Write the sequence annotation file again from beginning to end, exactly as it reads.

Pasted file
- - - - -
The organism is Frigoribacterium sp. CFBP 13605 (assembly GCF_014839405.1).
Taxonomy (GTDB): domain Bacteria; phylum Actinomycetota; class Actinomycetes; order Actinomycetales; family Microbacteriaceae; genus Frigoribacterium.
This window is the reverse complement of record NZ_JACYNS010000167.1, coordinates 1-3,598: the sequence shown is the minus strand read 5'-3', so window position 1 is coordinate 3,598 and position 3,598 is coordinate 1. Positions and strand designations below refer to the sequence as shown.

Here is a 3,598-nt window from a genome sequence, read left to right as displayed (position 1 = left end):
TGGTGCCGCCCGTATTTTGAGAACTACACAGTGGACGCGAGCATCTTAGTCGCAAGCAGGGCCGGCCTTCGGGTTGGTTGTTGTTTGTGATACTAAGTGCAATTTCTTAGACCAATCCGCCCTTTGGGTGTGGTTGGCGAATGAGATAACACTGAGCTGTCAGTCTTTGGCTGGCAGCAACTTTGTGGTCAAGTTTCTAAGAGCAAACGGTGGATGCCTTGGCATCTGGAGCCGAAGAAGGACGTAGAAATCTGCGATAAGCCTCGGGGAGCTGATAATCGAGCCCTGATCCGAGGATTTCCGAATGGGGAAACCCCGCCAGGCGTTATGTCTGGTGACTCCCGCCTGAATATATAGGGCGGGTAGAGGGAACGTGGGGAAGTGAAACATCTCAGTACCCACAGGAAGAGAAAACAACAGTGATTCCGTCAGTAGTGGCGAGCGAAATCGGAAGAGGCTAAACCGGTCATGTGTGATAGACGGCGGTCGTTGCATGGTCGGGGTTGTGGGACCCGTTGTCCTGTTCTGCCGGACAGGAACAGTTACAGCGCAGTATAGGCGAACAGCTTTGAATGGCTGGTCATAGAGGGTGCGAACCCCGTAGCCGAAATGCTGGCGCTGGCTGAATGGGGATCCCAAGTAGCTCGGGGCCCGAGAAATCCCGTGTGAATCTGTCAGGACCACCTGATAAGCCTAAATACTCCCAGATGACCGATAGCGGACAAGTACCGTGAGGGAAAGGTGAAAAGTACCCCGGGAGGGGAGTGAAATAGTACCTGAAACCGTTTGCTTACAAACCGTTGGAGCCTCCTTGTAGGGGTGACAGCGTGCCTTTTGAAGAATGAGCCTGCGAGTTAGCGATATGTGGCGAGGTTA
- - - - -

The organism is Frigoribacterium sp. CFBP 13605 (assembly GCF_014839405.1).
Taxonomy (GTDB): domain Bacteria; phylum Actinomycetota; class Actinomycetes; order Actinomycetales; family Microbacteriaceae; genus Frigoribacterium.
This window is the reverse complement of record NZ_JACYNS010000167.1, coordinates 1-3,598: the sequence shown is the minus strand read 5'-3', so window position 1 is coordinate 3,598 and position 3,598 is coordinate 1. Positions and strand designations below refer to the sequence as shown.

Here is a 3,598-nt window from a genome sequence, read left to right as displayed (position 1 = left end):
TGGTGCCGCCCGTATTTTGAGAACTACACAGTGGACGCGAGCATCTTAGTCGCAAGCAGGGCCGGCCTTCGGGTTGGTTGTTGTTTGTGATACTAAGTGCAATTTCTTAGACCAATCCGCCCTTTGGGTGTGGTTGGCGAATGAGATAACACTGAGCTGTCAGTCTTTGGCTGGCAGCAACTTTGTGGTCAAGTTTCTAAGAGCAAACGGTGGATGCCTTGGCATCTGGAGCCGAAGAAGGACGTAGAAATCTGCGATAAGCCTCGGGGAGCTGATAATCGAGCCCTGATCCGAGGATTTCCGAATGGGGAAACCCCGCCAGGCGTTATGTCTGGTGACTCCCGCCTGAATATATAGGGCGGGTAGAGGGAACGTGGGGAAGTGAAACATCTCAGTACCCACAGGAAGAGAAAACAACAGTGATTCCGTCAGTAGTGGCGAGCGAAATCGGAAGAGGCTAAACCGGTCATGTGTGATAGACGGCGGTCGTTGCATGGTCGGGGTTGTGGGACCCGTTGTCCTGTTCTGCCGGACAGGAACAGTTACAGCGCAGTATAGGCGAACAGCTTTGAATGGCTGGTCATAGAGGGTGCGAACCCCGTAGCCGAAATGCTGGCGCTGGCTGAATGGGGATCCCAAGTAGCTCGGGGCCCGAGAAATCCCGTGTGAATCTGTCAGGACCACCTGATAAGCCTAAATACTCCCAGATGACCGATAGCGGACAAGTACCGTGAGGGAAAGGTGAAAAGTACCCCGGGAGGGGAGTGAAATAGTACCTGAAACCGTTTGCTTACAAACCGTTGGAGCCTCCTTGTAGGGGTGACAGCGTGCCTTTTGAAGAATGAGCCTGCGAGTTAGCGATATGTGGCGAGGTTA